A properly adjusted Safari sling will solve the issue of steadiness with a light weight rifle.ACH said:found this on a site I was reading
hope it helps
Ultra-light rifles that weigh in the area of 5 pounds are hard to hold steady from field positions and hard to swing smoothly on running game, even if recoil (as in the case of a .22 rimfire) is not an issue. They should be avoided for
general purposes. Practically any rifle should weigh at least 6 to 7 pounds or its handling and practical accuracy (how accurately it can be shot in the field) will suffer.
Rifles chambered for relatively mild CXP2 class game (deer and antelope) cartridges, such as the .243 Winchester, .243 WSSM, 6mm Remington, .250 Savage, and .257 Roberts should weigh not less than 7 pounds, and about 7.5 to 8 pounds is probably ideal. Rifles of that weight chambered for cartridges in this class are pleasant to shoot, as they should be. Varmint rifles for these cartridges will be heavier, of course, probably 8.5 to 10 pounds.
7 to 8 pounds is also a good weight for traditional "deer" rifles chambered for such cartridges as the .25-35, 7-30 Waters, .30-30, .32 Special, .35 Remington, .38-55, and .44 Remington Magnum.
i guess it depends on your definition of budget. heres a good budget lightweight rifle. 6.5lbs and around $300 if you look a little.HOGGHEAD said:Used Contender Frame---$225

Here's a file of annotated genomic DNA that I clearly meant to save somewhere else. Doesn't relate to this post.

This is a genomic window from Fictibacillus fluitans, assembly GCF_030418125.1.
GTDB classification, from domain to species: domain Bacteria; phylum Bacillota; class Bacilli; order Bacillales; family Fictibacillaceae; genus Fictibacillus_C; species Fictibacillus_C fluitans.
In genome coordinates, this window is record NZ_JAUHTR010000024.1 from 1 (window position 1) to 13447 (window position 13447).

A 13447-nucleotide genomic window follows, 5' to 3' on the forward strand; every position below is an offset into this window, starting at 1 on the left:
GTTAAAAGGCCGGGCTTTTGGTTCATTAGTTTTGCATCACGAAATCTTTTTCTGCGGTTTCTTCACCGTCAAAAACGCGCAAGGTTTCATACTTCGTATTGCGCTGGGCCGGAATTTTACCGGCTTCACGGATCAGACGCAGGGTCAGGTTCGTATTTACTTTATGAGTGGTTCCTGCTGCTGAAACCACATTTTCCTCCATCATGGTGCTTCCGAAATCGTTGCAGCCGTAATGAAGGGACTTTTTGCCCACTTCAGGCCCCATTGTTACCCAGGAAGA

Used Carbine Barrel------$175
About any good stock----$100
Looks like about $500 to me for a really nice rig. That does not sound too expensive to me for an accurate-high quality-light weight rig??
I am sure of those prices. I just bought another frame and two barrels myself in the past 60 days. A 45-70 barrel and a 223 barrel. Plus I bought an additional 22LR barrel for $150. So I am pretty sure about the pricing.
The fellow I bought the action from is on another forum. And I believe he had another frame for sale. If you are interested I will let you know who he is. Just send me a PM. The frame I bought from him had a really nice trigger job done on the action. Tom.
Sling that is attatched to swivels and the sling goes over the shoulder while the rifle hangs parallel to the ground. The gun "hangs" in front of you. When you bring it up into a shooting position, the sling pulls tight on the muzzle and butt end of gun. It gives a tight fit feel and really stabilizes the shooting platform. You lterally "push" the gun into position and if you have it adjusted perfectly the butt slides in the shoulder pocket, cheek weld is right on, your sight picture is in line and the "pull" on the muzzle combined with your support hand keeps the front of the rifle very stabile. I bought one at Cabelas so you should be able to find one on their website to look at.hunter724 said:How do you use a Safari sling ?